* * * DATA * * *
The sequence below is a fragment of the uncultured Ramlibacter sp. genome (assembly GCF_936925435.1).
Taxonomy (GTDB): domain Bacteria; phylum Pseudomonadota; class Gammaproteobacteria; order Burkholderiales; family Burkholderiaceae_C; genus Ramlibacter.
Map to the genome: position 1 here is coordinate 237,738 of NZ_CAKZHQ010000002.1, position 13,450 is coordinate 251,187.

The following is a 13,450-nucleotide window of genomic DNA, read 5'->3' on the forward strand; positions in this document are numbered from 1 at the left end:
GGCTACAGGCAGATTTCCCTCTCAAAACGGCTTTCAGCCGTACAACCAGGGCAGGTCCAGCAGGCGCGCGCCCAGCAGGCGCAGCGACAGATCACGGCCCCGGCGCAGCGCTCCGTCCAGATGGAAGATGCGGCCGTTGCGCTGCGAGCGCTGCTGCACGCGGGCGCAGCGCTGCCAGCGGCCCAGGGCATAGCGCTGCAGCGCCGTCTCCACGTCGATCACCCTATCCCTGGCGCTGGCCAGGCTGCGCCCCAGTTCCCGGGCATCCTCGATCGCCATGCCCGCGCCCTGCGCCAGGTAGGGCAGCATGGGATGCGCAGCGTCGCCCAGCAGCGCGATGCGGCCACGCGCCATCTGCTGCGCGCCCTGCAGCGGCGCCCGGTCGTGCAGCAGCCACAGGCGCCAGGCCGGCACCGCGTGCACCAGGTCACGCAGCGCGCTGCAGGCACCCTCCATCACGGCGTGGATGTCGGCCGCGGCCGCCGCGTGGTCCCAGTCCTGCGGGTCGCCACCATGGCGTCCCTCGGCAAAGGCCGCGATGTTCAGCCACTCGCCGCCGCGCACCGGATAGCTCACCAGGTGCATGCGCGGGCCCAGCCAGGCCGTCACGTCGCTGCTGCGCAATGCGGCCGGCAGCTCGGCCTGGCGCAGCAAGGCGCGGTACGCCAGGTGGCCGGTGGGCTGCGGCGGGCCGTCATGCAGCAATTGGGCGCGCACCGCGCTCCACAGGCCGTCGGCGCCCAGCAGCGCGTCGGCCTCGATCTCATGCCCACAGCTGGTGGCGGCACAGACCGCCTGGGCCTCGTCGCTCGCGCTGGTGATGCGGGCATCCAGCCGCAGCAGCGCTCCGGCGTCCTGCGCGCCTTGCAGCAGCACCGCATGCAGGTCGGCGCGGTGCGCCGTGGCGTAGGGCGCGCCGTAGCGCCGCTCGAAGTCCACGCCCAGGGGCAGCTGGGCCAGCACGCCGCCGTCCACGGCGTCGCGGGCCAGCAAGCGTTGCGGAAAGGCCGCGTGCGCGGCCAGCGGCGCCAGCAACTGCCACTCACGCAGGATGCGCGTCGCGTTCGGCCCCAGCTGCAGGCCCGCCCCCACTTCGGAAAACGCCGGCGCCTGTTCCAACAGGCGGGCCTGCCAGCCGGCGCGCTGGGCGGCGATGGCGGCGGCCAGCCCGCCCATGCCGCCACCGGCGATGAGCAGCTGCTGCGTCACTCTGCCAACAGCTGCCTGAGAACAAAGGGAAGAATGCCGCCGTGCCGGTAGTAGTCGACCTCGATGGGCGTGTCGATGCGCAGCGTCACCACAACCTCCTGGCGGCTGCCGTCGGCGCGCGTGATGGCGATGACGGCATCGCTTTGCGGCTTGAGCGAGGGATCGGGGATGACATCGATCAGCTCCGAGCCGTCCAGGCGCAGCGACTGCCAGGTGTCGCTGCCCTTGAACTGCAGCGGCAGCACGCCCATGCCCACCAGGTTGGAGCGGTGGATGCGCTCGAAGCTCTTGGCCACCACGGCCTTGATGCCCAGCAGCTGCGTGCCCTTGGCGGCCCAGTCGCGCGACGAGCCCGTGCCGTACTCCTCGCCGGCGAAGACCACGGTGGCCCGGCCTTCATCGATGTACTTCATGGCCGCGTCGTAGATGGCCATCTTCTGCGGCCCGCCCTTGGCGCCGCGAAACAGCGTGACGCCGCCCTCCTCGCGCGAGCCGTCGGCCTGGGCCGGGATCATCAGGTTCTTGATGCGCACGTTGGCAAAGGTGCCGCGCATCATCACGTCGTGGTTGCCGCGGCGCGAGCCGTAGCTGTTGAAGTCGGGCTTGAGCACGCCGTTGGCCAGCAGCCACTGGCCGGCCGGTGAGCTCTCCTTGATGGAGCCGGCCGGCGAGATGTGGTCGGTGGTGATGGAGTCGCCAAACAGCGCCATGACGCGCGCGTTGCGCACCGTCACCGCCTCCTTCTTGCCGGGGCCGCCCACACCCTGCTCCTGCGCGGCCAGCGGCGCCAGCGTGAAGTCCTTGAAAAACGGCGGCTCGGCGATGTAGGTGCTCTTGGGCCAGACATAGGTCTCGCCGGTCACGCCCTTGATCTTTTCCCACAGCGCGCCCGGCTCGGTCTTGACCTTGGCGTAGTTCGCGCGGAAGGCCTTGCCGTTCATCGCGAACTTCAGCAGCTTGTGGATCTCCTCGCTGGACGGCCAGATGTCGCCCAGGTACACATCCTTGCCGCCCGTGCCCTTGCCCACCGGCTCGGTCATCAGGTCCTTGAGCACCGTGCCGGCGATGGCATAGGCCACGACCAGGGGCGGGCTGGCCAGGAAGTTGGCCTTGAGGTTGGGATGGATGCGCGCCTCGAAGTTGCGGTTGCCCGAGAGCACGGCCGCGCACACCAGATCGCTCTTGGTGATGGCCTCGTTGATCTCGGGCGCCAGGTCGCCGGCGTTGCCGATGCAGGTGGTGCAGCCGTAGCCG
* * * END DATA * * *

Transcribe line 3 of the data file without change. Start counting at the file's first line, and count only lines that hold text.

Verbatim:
Map to the genome: position 1 here is coordinate 237,738 of NZ_CAKZHQ010000002.1, position 13,450 is coordinate 251,187.